Sony, eBay, Ashley Madison, and the Red Blood Cross Service (and now even Google!) have all felt the sting of online security breaches, despite protection from an army of IT experts. In 2017, no business can afford to rest on its laurels – however ergonomic.

The threat to your business is serious and real. In 2015, the 'Business & Professional Services' sector was named as the most targeted industry by cybercriminals.

Yet, there's hope. Being risk-aware and security savvy will help you sidestep most wily web opponents and stay safe online.

Below, we identify the biggest modern threats to your business – plus 5 pro tips to avoid them.

First, a fact.

Did you know that you have a legal obligation to protect your data?

The records you keep – confidential and everyday details stored within your business – are protected by law. Have some of it stolen? You could be up for a hefty fine of up to $1.8 million. Under the Privacy Act 1988 (Cth), businesses – including some small businesses – are obliged to protect personal data such as names, signatures, addresses, telephone numbers, dates of birth, bank account details, employment details about a person.

If you've failed to take reasonable steps to protect this information and it's accessed by a hacker, your business may be liable.

(And FYI: ' was stolen!' is not a permissible defense).

It certainly pays to know the who, what and how of online security. We've got you covered, below.


Email phishing is one of the most common ways your business can be conned. It involves messages – usually via email – that 'lure' victims to click, send money, or otherwise divulge sensitive information. No longer clunky and comically obvious, email phishing scams are increasingly sophisticated – and successful. Check out the latest phishing attack that is travelling via Google.

It takes just THREE emails before a phisher is guaranteed someone to open it, and only TEN for someone to then click a malicious link.1

Sometimes you simply need to open the email to be attacked – no clicking or attachment-downloading required. (You know that speeding ticket from the Roads & Maritime Service? Guess what? The RMS does not issue speeding tickets via email!).

Spear-phishing is the latest iteration, where professional phishers research a company specifically and launch a targeted attack. A common example is an email to the Finance Department that looks like it came from one of your suppliers, asking for payment of an overdue invoice. This comes complete with an email trail between Director/CEO and the client, with real names and email addresses plus accurate logos and signatures. It's clever, sophisticated and easy to fall for.

Pro Tip #1: If you're not sure whether to trust a link in an email (or in general), use for free to search for the domain and identify its origins before clicking on it.

Pro Tip #2: Something we've been having fun with (to the detriment of friends and colleagues!) is this free website, allowing you to send phishing emails of your own to see whether your mates would fall victim to a scam. A lot of businesses use it regularly to test their employees' scam-identifying abilities!


Security threats can be coming from in-house too.

Suspect an employee has used company technology to commit an offence, such as stealing confidential information? These days, it's possible to reconstruct a person's action in great detail using digital artefacts in a process known as digital forensics ("DF"). DF is a powerful tool – but it's only be effective if your business is 'DF-friendly'.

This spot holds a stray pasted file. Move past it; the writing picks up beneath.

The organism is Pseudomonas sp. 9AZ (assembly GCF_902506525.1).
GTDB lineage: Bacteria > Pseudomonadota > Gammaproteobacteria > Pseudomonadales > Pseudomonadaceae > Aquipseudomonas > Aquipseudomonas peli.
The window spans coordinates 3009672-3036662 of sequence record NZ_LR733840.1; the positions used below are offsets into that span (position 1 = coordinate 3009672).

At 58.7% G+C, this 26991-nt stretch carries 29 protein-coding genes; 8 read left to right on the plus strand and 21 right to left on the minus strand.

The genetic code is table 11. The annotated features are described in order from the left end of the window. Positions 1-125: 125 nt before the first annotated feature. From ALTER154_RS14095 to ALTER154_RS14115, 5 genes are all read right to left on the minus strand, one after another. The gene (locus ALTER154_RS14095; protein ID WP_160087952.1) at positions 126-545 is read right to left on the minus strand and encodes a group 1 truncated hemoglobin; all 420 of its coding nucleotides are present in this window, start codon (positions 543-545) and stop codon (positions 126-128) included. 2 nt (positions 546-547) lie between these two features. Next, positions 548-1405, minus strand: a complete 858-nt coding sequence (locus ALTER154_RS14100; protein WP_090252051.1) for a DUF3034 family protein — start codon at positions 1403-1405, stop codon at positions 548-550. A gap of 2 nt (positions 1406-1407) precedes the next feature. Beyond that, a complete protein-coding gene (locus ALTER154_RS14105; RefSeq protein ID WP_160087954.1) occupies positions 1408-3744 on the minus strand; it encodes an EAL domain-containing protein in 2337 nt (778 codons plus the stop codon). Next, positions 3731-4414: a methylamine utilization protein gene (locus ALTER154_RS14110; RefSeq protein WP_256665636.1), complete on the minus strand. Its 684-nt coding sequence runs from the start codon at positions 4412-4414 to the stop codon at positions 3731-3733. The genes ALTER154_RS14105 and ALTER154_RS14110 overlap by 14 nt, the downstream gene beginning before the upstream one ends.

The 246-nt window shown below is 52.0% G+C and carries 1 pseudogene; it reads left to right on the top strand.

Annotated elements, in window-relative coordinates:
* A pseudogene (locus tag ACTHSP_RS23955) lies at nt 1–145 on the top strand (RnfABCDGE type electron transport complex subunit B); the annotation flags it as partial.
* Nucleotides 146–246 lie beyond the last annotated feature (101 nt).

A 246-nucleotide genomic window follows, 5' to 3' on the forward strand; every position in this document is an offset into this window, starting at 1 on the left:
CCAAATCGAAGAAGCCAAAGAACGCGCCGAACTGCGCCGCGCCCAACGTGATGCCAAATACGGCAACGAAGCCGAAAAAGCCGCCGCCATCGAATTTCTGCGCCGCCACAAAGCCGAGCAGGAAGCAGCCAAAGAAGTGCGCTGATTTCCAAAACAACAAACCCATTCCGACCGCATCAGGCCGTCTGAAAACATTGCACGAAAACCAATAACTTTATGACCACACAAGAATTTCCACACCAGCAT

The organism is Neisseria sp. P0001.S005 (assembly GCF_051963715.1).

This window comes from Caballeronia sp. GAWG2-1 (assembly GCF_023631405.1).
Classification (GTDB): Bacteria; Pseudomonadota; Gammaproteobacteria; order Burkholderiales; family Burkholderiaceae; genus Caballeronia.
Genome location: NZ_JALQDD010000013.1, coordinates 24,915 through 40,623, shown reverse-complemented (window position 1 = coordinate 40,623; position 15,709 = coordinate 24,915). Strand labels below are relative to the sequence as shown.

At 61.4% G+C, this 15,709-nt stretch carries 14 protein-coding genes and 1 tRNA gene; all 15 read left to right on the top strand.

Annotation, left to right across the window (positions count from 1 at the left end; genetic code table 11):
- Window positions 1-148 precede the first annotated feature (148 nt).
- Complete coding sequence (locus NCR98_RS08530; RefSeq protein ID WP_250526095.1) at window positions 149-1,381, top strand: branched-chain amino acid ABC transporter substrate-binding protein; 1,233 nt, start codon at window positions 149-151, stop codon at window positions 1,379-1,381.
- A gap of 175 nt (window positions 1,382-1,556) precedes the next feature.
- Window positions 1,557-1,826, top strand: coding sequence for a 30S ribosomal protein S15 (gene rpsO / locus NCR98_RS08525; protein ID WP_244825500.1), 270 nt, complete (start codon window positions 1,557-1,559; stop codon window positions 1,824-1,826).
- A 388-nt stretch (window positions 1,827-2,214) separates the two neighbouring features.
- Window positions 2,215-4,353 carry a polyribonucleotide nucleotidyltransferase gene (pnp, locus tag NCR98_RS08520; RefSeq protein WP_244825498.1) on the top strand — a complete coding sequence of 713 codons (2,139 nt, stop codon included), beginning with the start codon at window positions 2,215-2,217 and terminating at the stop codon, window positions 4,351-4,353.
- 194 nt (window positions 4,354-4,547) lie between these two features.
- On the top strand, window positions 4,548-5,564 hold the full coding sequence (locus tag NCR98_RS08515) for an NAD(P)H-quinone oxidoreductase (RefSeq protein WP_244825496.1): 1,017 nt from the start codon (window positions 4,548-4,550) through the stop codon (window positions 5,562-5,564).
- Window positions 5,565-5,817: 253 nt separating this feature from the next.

Being DF-friendly doesn't start with getting IT to investigate, effectively trampling over the evidence like virtual wildebeests. Important metadata like timestamps and access information can be easily destroyed or contaminated once another user has logged-on. Instead, it involves preserving evidence and capturing forensic images the right way. There are plenty of online resources to help you get your head around it – or you can email us for more detailed advice.

Pro Tip #3: Make it a company policy to take a forensic image (aka drive image) of a device whenever an employee leaves. This creates an exact copy of the hard-drive so that if, in the future, it becomes evident an employee has misused the computer, you still have essential data such as deleted or saved files, date and time stamps on hand. As a bonus, it frees up the device for the next person to use without fear of destroying evidence.


It takes an average of 205 days for a company to discover they've been digitally compromised!.2 By that time, it's likely the hacker has come and gone, leaving scant evidence that they were ever there at all.

Pro tip #4: Keep backup servers for at least a year so metadata is available for investigation, showing how and what was compromised by the hacker. Of course, this is subject to any other legal obligations you may have to keep records for longer periods.


Ultimately, the best method of protecting yourself and your employees from malware and phishing is to pay for quality protection. While the most sophisticated (and devastating) malware may not be caught by the software, it will eliminate the basic viruses and help identify spam – cutting 90% of the risk.

Pro Tip #5: Do not download free protection software. Most of it is actually malware in disguise, pretending to scan for viruses whilst installing malicious programs to steal your passwords and keystrokes. The irony.


1 Verizon 2016 Data Breach Investigations Report, pg 22, < >

2 Mandiant M-Trends Report 2015, pg 2, < >

The content of this article is intended to provide a general guide to the subject matter. Specialist advice should be sought about your specific circumstances.